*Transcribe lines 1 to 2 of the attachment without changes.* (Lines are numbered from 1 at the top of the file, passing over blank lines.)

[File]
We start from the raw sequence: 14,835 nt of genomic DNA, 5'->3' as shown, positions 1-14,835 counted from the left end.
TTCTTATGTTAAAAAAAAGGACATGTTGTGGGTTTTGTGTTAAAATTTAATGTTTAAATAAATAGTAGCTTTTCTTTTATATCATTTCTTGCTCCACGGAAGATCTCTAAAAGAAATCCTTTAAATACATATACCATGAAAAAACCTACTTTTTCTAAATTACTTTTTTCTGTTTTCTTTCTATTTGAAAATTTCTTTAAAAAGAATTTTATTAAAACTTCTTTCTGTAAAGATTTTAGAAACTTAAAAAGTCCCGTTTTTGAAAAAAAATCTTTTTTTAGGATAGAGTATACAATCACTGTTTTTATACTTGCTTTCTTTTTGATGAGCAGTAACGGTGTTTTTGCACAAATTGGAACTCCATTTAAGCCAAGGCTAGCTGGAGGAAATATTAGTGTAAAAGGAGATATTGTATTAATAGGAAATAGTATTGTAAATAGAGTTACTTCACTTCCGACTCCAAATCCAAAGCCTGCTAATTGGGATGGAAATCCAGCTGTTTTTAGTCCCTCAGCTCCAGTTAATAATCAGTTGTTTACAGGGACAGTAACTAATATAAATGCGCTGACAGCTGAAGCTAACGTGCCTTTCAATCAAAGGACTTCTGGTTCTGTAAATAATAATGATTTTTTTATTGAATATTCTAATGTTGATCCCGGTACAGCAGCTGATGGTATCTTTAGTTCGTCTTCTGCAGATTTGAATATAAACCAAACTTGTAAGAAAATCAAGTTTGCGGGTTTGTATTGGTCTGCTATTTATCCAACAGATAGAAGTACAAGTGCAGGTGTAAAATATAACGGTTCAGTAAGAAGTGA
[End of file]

We start from the raw sequence: 14,835 nt of genomic DNA, 5'->3' as shown, positions 1-14,835 counted from the left end.
TTCTTATGTTAAAAAAAAGGACATGTTGTGGGTTTTGTGTTAAAATTTAATGTTTAAATAAATAGTAGCTTTTCTTTTATATCATTTCTTGCTCCACGGAAGATCTCTAAAAGAAATCCTTTAAATACATATACCATGAAAAAACCTACTTTTTCTAAATTACTTTTTTCTGTTTTCTTTCTATTTGAAAATTTCTTTAAAAAGAATTTTATTAAAACTTCTTTCTGTAAAGATTTTAGAAACTTAAAAAGTCCCGTTTTTGAAAAAAAATCTTTTTTTAGGATAGAGTATACAATCACTGTTTTTATACTTGCTTTCTTTTTGATGAGCAGTAACGGTGTTTTTGCACAAATTGGAACTCCATTTAAGCCAAGGCTAGCTGGAGGAAATATTAGTGTAAAAGGAGATATTGTATTAATAGGAAATAGTATTGTAAATAGAGTTACTTCACTTCCGACTCCAAATCCAAAGCCTGCTAATTGGGATGGAAATCCAGCTGTTTTTAGTCCCTCAGCTCCAGTTAATAATCAGTTGTTTACAGGGACAGTAACTAATATAAATGCGCTGACAGCTGAAGCTAACGTGCCTTTCAATCAAAGGACTTCTGGTTCTGTAAATAATAATGATTTTTTTATTGAATATTCTAATGTTGATCCCGGTACAGCAGCTGATGGTATCTTTAGTTCGTCTTCTGCAGATTTGAATATAAACCAAACTTGTAAGAAAATCAAGTTTGCGGGTTTGTATTGGTCTGCTATTTATCCAACAGATAGAAGTACAAGTGCAGGTGTAAAATATAACGGTTCAGTAAGAAGTGA